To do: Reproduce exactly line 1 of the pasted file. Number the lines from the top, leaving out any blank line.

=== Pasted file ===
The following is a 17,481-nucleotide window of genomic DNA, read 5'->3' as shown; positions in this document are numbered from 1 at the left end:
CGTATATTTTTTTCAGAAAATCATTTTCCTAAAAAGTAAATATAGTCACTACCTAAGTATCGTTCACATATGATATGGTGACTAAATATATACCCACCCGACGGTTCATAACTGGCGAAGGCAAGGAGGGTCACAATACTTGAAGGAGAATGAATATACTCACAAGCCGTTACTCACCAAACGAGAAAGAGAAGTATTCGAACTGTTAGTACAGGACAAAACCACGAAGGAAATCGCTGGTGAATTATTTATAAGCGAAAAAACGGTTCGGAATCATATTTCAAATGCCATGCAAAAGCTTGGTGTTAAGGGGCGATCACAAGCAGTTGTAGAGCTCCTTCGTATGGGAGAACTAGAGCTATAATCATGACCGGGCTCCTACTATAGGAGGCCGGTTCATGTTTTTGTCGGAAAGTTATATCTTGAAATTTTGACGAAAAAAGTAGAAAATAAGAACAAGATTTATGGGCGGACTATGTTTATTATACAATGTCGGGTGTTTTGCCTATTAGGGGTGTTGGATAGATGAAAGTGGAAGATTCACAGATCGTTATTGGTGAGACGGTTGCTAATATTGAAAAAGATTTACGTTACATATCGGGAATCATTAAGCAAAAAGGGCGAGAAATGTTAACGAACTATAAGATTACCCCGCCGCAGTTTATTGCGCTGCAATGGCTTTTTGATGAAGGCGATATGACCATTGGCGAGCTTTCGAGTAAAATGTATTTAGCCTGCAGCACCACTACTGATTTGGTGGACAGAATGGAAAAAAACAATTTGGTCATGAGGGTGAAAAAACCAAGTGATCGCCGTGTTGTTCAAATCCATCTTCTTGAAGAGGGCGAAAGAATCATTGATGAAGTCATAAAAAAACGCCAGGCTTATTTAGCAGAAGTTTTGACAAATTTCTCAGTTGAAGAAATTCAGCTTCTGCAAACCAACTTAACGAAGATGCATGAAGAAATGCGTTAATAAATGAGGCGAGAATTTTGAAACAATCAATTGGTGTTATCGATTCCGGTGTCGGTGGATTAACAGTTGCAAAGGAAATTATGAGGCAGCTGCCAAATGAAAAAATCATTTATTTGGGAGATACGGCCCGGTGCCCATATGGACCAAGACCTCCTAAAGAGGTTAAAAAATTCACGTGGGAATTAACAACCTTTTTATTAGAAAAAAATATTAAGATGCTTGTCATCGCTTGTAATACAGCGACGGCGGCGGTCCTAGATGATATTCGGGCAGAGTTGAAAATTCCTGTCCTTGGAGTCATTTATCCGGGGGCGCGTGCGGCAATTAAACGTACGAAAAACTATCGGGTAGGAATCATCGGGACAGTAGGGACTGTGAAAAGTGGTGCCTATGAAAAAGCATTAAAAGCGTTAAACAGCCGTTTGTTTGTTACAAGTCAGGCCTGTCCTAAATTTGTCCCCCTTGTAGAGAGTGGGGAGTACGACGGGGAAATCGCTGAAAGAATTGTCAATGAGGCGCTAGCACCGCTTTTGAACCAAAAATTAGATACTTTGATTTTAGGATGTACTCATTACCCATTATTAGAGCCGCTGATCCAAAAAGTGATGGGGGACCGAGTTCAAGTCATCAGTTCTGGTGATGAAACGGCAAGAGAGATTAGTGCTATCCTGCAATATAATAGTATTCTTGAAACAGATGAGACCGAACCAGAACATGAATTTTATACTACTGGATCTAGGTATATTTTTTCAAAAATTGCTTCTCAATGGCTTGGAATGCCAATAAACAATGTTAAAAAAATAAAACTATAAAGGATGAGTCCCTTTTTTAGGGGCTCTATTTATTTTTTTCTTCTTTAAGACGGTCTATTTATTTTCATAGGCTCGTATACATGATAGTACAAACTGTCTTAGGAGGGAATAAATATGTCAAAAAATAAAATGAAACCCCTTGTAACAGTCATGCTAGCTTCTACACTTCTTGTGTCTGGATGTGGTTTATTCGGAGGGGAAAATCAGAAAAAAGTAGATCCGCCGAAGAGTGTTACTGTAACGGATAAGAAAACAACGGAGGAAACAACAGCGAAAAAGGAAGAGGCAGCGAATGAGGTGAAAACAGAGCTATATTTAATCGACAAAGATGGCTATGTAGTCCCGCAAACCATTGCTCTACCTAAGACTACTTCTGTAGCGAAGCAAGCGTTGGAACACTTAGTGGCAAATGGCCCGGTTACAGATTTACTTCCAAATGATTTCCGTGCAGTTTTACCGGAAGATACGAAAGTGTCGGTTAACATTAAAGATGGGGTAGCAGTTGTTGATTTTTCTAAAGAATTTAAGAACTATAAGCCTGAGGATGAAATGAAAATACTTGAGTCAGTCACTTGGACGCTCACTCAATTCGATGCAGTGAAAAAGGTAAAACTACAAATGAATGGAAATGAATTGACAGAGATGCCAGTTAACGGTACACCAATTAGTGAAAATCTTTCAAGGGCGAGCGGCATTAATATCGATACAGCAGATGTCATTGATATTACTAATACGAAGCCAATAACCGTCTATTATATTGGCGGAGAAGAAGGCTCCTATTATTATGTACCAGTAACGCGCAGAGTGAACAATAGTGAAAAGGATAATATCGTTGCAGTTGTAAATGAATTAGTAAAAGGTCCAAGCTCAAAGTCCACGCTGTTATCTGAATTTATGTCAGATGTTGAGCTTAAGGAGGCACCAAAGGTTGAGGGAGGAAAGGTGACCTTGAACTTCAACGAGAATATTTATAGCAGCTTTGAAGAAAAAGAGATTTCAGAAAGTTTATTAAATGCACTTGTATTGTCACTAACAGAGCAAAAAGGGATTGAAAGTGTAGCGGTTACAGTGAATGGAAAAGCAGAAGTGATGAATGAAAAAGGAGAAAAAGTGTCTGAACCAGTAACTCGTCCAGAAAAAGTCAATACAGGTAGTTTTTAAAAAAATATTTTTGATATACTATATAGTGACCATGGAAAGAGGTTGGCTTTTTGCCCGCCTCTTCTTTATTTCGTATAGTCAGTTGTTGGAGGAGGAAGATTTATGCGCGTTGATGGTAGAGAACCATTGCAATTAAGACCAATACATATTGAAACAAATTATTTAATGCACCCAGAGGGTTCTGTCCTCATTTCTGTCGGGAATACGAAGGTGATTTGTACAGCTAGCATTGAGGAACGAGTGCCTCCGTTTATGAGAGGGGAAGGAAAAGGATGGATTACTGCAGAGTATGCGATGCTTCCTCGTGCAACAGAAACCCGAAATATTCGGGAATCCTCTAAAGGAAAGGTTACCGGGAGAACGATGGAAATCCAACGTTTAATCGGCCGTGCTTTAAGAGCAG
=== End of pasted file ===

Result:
The following is a 17,481-nucleotide window of genomic DNA, read 5'->3' as shown; positions in this document are numbered from 1 at the left end: